Curtis lives his life pouring into others with anything and everything he has. All he owns in his life is contained on a utility dolly that he brings everywhere he goes. He gathers food donations that restaurants give him and passes it out to his friends. He frequently requests that I bring the kids down to see him just so that he can spoil them. He comes in to use our showers, yet he stays to make popcorn and then makes sure his popcorn machine is thoroughly cleaned.Read More
Now community isn’t a choice. Having a roommate means I literally can’t hide. Eating most of my meals with people makes it harder to hide when I’m having a bad day, or struggling with the sadness and anxiety that is a part of my life. If I need to cry, I probably won’t get to do that alone. Thankfully, if I want a good laugh, I don’t have to do that alone either. What’s fun is that in this community we see that everyone is deeply flawed, but we’re all committed to staying here.Read More
I didn't care that this man hadn’t showered in several days, or that his clothes were filthy, or that he smelled of alcohol and weed. I sat close to him and let him cry on my shoulder. I told him that God was always good, He is full of loving-kindness and slow to anger. Then we prayed together. On that chilly night in January, sitting on a cardboard box on a street of the Tenderloin, this man gave his life to Jesus.Read More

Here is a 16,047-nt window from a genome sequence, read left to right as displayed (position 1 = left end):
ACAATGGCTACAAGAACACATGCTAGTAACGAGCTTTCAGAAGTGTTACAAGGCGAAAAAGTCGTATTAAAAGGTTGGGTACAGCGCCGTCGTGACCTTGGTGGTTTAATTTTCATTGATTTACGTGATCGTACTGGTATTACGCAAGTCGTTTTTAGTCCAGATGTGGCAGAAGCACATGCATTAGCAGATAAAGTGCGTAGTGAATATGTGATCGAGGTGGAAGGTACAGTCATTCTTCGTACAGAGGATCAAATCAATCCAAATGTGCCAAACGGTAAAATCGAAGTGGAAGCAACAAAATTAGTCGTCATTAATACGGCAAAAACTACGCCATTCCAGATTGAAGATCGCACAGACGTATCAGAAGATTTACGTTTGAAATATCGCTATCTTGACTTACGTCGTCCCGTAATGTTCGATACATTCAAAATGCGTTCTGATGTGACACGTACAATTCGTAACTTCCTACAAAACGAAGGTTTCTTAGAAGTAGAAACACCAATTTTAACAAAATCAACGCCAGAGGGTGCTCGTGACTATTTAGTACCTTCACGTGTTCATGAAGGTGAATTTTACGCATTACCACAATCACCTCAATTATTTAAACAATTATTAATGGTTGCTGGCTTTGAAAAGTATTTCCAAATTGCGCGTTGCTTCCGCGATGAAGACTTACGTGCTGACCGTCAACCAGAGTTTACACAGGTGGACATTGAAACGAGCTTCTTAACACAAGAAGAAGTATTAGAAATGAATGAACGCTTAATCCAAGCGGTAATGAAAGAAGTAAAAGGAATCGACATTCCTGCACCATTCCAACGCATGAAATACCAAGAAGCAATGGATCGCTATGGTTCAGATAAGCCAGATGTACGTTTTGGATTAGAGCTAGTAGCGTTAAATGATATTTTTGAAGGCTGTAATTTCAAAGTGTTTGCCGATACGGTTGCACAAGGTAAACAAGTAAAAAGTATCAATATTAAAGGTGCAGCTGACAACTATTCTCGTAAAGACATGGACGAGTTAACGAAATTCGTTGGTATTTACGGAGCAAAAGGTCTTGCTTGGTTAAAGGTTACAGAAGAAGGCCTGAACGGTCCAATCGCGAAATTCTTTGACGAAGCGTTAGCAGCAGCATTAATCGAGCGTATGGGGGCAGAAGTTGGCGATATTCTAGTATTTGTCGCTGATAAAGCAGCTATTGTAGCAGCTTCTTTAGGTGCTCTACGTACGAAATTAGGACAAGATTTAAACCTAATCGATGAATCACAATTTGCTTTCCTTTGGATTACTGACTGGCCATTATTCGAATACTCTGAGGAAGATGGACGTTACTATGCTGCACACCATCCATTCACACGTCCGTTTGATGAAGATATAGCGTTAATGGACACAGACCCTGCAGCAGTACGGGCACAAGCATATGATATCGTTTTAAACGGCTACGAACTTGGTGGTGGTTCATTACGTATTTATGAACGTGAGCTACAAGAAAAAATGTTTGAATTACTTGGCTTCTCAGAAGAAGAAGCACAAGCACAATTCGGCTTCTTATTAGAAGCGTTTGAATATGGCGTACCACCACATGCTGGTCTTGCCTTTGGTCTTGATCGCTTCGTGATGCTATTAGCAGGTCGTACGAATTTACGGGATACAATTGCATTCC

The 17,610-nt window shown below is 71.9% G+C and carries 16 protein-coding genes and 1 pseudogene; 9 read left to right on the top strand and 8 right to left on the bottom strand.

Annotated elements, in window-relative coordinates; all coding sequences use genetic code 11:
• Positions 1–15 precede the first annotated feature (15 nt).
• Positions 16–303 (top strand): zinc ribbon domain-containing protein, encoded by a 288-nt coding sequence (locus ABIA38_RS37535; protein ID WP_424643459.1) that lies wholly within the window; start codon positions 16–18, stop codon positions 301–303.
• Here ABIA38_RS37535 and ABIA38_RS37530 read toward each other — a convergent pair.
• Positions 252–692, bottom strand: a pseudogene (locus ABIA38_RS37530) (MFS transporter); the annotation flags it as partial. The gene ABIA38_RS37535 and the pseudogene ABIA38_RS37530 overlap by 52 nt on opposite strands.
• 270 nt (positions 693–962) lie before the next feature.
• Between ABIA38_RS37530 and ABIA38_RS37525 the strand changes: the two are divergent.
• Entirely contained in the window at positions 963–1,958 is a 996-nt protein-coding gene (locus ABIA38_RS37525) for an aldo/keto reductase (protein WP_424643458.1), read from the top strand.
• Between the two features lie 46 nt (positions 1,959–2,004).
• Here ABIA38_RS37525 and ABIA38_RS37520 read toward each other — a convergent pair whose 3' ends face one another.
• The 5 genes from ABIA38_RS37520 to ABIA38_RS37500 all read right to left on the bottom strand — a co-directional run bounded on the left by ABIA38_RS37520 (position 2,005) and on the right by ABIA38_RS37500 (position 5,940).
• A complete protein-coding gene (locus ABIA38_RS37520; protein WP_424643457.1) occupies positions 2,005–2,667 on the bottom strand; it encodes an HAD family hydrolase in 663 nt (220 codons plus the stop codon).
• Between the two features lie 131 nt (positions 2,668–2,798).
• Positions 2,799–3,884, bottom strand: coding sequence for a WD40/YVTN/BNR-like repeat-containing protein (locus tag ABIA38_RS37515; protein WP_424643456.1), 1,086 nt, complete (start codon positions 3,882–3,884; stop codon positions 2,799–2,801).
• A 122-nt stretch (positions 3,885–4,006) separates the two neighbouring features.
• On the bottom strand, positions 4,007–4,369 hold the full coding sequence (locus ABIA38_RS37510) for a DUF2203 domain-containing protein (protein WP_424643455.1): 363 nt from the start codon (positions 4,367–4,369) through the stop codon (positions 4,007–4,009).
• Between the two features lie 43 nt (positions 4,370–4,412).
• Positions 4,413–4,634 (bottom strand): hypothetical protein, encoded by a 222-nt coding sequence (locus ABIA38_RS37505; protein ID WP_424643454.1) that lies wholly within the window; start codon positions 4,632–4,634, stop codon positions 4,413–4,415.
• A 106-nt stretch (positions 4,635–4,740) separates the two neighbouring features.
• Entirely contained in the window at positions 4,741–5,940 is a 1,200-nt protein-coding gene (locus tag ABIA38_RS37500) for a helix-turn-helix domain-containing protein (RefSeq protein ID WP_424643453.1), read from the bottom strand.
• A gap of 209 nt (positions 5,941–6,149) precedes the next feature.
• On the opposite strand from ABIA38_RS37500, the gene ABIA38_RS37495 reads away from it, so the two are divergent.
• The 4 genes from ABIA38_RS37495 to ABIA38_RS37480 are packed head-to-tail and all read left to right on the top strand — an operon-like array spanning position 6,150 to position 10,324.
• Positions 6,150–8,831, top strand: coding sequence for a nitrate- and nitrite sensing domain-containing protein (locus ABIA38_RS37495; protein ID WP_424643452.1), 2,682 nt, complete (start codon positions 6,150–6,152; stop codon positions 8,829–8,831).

Interruptions are an invitation from God. An invitation to life, ministry, relationship, connection, healing, and the list goes on.Read More
At the end of the interview, the police officer looked at me with a new sense of understanding.
“I am trained to see the problems of the neighborhood. Every night I go home feeling burned out and depressed. I have learned something today…to see the good in the midst of all the bad.”Read More
Recently I found myself in a moment of helplessness as a stabbing victim lay right outside our door. I waited for the ambulance trying to calm and reassure the man, wanting to be able to do more - to be able to stop the bleeding, but I couldn’t. At that moment, I decided I would not be helpless again. I wanted to learn, in a practical way, how to save and restore life, so I trained to be an EMT.Read More
Nadine was wearing socks, leggings, and a crop top on a very cold night. I watched as the officer’s exasperation rose. Nadine became more and more upset and emotional. Soon she was crying out to Jesus to help her, “It’s so cold” she said over and over. In that moment I knew I could do one of two things: I could leave, or I could step over and ask Jesus what to do.Read More
We live in a climate where, mistakenly, we think the loudest voice wins so we drown out any opposition, listening is viewed as a sign of surrendering to the other side, and apologizing is considered the last resort of a desperate flounderer. To shout is better than to listen. To shame is better than to forgive. To make an excuse is better than an apology.Read More
The moment I arrived in the Tenderloin I had my answer. The dirty sidewalks, the people living on the streets, the evidence of hopelessness and in the middle of it all - YWAM. Not hidden, but present. Not passive, but engaged. That was the moment where it felt right and I finally knew that this was where I was supposed to be.
The people of the Tenderloin are beautiful. They are the generous ones. They are the ones who immigrated here from hard places. They are the seniors in group homes on Ellis Street. They are the Latino families who send their kids to dance class. They are the Yemeni women who make the best bread. They are the owners of our favorite neighborhood markets who always give me free sparkly water! They are Paul and Abdul and Melissa. They are hope and joy and love.Read More